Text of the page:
NORTH PROVIDENCE – They’re called “Buddy Benches,” and the concept is fairly simple: If someone is sitting on the bench, they’re looking for a friend to play with or someone to talk to.
Also known as friendship benches, the goal is to foster connection and eliminate loneliness.
The first bench of its kind locally was dedicated in North Providence in October 2019, in memory of Ian Novacek, a Ricci Middle School student who died unexpectedly the year before.
To honor Novacek’s legacy of kindness, his classmates in the project-based engineering and technology program mechatronics helped build two buddy benches in his memory.
His principal, TJ Mellen, described Ian as “one of the most friendly, caring and thoughtful students that I ever met.”
“Having a Buddy Bench and what that signifies is something we wanted to do for him. We wanted to do something to memorialize Ian,” he said.
Word of the concept began to spread.
Within a year, Centredale Elementary became the second school in town to receive a buddy bench built by Ricci students.
With the support and encouragement of their teachers and community leaders such as School Committee member Chuck Pollock, the mechatronics team began designing a bench for every school in town.
The School Committee formally backed the project in November 2019, voting to allow Ricci to move forward with building additional benches. At the time, Mellen said the district had children “move in on an almost daily basis,” and that the benches would help them feel less isolated.
The project was full-steam ahead, but the pandemic interrupted students’ progress, though it didn’t derail the work completely.
Today, every middle and elementary school in North Providence has its own buddy bench on campus.
Two more benches were dedicated this week at McGuire Elementary and Birchwood Middle School. Ricci students overcame multiple challenges to see the project through, including COVID and the lack of a tech teacher to oversee the project. The school resource officer stepped in to help.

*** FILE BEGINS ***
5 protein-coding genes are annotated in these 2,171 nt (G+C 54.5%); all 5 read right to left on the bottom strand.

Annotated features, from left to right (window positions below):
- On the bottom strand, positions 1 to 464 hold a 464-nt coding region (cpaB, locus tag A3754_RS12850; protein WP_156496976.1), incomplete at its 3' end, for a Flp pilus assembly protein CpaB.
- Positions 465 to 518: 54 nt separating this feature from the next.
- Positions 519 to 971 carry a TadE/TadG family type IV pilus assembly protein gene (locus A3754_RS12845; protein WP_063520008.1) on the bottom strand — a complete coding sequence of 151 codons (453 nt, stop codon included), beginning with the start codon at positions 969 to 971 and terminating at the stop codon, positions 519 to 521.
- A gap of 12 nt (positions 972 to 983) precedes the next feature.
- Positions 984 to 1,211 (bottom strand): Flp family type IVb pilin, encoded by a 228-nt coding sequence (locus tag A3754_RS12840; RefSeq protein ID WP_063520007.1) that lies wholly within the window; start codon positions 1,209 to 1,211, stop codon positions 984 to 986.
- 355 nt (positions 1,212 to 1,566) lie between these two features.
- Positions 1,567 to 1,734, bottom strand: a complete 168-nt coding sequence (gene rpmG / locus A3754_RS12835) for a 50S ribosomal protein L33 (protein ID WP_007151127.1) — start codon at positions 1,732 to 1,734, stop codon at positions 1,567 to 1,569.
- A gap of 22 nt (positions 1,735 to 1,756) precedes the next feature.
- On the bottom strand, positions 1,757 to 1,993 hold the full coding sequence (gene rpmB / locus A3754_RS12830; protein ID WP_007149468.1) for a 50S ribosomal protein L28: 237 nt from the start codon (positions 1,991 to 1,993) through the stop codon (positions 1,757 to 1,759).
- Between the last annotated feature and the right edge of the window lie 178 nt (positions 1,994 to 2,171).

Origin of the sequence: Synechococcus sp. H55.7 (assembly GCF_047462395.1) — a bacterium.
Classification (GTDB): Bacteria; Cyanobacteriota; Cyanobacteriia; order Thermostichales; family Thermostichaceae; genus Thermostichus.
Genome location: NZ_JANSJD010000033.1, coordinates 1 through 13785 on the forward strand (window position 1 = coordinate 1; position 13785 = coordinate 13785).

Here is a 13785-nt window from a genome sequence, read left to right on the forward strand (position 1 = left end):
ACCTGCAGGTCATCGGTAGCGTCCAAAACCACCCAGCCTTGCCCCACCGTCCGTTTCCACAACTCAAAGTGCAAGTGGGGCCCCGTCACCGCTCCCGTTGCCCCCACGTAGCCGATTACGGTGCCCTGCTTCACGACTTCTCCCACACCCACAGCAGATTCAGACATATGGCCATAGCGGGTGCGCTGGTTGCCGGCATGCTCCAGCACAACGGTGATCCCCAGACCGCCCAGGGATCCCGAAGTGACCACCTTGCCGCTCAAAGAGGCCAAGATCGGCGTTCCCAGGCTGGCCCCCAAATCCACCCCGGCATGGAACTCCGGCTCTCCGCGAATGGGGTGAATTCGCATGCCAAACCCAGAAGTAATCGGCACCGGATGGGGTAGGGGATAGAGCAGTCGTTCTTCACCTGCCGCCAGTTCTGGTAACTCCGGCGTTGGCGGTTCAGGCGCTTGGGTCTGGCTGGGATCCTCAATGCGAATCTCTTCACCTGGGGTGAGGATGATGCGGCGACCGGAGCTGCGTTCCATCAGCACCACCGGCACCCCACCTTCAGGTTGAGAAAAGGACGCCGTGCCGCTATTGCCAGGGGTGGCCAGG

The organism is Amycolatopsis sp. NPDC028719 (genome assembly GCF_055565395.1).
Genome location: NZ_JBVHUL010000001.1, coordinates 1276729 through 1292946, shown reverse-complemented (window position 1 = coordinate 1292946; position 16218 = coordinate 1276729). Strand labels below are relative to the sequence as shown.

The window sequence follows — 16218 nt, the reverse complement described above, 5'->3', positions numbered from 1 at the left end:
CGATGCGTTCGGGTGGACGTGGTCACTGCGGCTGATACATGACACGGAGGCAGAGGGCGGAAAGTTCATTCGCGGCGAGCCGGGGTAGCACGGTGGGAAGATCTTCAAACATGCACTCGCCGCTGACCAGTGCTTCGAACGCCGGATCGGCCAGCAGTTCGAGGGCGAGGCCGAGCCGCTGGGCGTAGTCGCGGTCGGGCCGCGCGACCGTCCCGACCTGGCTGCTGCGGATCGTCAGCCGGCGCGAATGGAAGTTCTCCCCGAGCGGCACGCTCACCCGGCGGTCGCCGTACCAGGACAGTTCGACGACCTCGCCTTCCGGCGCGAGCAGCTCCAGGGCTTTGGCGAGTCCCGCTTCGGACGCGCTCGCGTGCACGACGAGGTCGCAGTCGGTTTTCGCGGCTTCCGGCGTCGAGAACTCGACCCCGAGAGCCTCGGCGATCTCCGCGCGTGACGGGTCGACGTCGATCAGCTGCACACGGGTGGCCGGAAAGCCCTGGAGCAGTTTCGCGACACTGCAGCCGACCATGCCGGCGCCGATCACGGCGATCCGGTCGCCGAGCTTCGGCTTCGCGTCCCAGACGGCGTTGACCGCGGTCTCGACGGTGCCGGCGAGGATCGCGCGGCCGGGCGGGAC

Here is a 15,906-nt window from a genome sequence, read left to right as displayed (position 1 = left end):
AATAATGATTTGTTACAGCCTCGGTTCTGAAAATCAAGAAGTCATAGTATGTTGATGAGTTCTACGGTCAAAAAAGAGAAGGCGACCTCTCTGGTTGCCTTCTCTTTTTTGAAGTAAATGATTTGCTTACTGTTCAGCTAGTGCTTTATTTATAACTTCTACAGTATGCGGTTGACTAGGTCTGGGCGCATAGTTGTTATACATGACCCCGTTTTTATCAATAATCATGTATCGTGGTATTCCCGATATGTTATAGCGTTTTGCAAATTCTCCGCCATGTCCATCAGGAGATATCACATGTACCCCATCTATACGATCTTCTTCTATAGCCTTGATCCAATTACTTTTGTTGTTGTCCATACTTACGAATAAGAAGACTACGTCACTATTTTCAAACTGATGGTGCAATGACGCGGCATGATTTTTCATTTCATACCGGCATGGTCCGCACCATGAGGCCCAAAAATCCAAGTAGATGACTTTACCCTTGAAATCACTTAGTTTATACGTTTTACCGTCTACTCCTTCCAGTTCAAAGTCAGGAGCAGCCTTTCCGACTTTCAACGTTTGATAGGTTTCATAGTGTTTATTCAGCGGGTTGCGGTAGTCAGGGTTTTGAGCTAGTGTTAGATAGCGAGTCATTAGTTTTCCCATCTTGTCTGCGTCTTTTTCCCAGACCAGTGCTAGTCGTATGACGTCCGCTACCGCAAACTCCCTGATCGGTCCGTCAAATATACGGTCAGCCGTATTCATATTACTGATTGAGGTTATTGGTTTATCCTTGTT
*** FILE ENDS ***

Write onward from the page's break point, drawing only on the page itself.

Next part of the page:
Speaking at Birchwood Middle School on Sept. 30, Novacek’s mother, Heather Callanan, said it’s “always special when another bench is dedicated, and each one is just as beautiful as the very first” made in honor of her son.
Ian’s favorite number was 37, the jersey number of one of his closest friends in town. The dedication fell on the 37th month since Ian’s death. He was diagnosed with dwarfism, and Callanan noted that October is Dwarfism Awareness Month.
Each bench is a different color, and Ian’s bench at Ricci is green for dwarfism awareness.
“You can Google or YouTube Ian’s name. Your homework is to look up my son. I promise that you will smile, because he really was a little sunshine,” she said.
She thanked Pollock for his support, saying the effort to spread the buddy benches across North Providence has helped heal her heart.
Callanan said she hopes the students remember the project, “because it really means something special to me.”
“If you see anybody sitting alone, come on up and say hello. Even if you’re shy … it will get easier every time you try,” she said.
Callanan said she was especially grateful to student Jeremiah Nouel, who sang his original song “Hero” at McGuire’s dedication. The song, which is about the hero spirit that lives within everyone, earned national recognition when Nouel submitted it into the National Parent Teacher Organization’s Reflections art contest in 2019.
She called Nouel’s willingness to sing his song “an impromptu act of kindness.”
Also during the event, a Ricci student who helped build the benches said they “mean a lot to the town because of the meaning behind them.”
“They mean friendship, relationship and meeting new people. The memories I’ve made from making the benches alone are some of the best I have,” he said.